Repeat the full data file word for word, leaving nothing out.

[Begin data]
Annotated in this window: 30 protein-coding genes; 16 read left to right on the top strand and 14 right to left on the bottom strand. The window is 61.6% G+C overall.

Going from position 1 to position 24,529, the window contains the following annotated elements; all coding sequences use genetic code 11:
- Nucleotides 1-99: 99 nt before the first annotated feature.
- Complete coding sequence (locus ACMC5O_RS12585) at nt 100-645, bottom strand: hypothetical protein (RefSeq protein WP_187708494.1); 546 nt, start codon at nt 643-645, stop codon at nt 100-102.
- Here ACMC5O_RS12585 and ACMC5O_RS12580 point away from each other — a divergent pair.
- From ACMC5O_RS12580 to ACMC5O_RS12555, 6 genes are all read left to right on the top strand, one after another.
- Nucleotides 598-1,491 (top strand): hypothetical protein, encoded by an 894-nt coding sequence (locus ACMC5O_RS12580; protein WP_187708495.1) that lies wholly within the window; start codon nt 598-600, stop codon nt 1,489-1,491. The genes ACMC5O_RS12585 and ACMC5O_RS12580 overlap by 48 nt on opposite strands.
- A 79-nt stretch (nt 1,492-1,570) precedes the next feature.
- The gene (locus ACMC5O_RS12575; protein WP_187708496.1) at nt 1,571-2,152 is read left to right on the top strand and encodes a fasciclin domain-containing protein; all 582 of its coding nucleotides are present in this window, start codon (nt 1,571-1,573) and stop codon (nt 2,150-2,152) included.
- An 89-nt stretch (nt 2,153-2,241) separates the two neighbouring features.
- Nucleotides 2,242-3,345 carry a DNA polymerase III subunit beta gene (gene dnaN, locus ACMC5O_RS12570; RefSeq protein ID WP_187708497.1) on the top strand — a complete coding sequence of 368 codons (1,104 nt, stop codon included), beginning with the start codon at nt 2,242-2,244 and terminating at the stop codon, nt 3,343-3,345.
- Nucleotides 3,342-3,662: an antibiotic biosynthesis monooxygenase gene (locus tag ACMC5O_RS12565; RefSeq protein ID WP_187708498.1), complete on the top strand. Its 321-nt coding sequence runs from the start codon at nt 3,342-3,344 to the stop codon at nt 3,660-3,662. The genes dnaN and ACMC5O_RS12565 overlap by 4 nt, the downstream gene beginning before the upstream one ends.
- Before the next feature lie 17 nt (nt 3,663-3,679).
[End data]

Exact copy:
Annotated in this window: 30 protein-coding genes; 16 read left to right on the top strand and 14 right to left on the bottom strand. The window is 61.6% G+C overall.

Going from position 1 to position 24,529, the window contains the following annotated elements; all coding sequences use genetic code 11:
- Nucleotides 1-99: 99 nt before the first annotated feature.
- Complete coding sequence (locus ACMC5O_RS12585) at nt 100-645, bottom strand: hypothetical protein (RefSeq protein WP_187708494.1); 546 nt, start codon at nt 643-645, stop codon at nt 100-102.
- Here ACMC5O_RS12585 and ACMC5O_RS12580 point away from each other — a divergent pair.
- From ACMC5O_RS12580 to ACMC5O_RS12555, 6 genes are all read left to right on the top strand, one after another.
- Nucleotides 598-1,491 (top strand): hypothetical protein, encoded by an 894-nt coding sequence (locus ACMC5O_RS12580; protein WP_187708495.1) that lies wholly within the window; start codon nt 598-600, stop codon nt 1,489-1,491. The genes ACMC5O_RS12585 and ACMC5O_RS12580 overlap by 48 nt on opposite strands.
- A 79-nt stretch (nt 1,492-1,570) precedes the next feature.
- The gene (locus ACMC5O_RS12575; protein WP_187708496.1) at nt 1,571-2,152 is read left to right on the top strand and encodes a fasciclin domain-containing protein; all 582 of its coding nucleotides are present in this window, start codon (nt 1,571-1,573) and stop codon (nt 2,150-2,152) included.
- An 89-nt stretch (nt 2,153-2,241) separates the two neighbouring features.
- Nucleotides 2,242-3,345 carry a DNA polymerase III subunit beta gene (gene dnaN, locus ACMC5O_RS12570; RefSeq protein ID WP_187708497.1) on the top strand — a complete coding sequence of 368 codons (1,104 nt, stop codon included), beginning with the start codon at nt 2,242-2,244 and terminating at the stop codon, nt 3,343-3,345.
- Nucleotides 3,342-3,662: an antibiotic biosynthesis monooxygenase gene (locus tag ACMC5O_RS12565; RefSeq protein ID WP_187708498.1), complete on the top strand. Its 321-nt coding sequence runs from the start codon at nt 3,342-3,344 to the stop codon at nt 3,660-3,662. The genes dnaN and ACMC5O_RS12565 overlap by 4 nt, the downstream gene beginning before the upstream one ends.
- Before the next feature lie 17 nt (nt 3,663-3,679).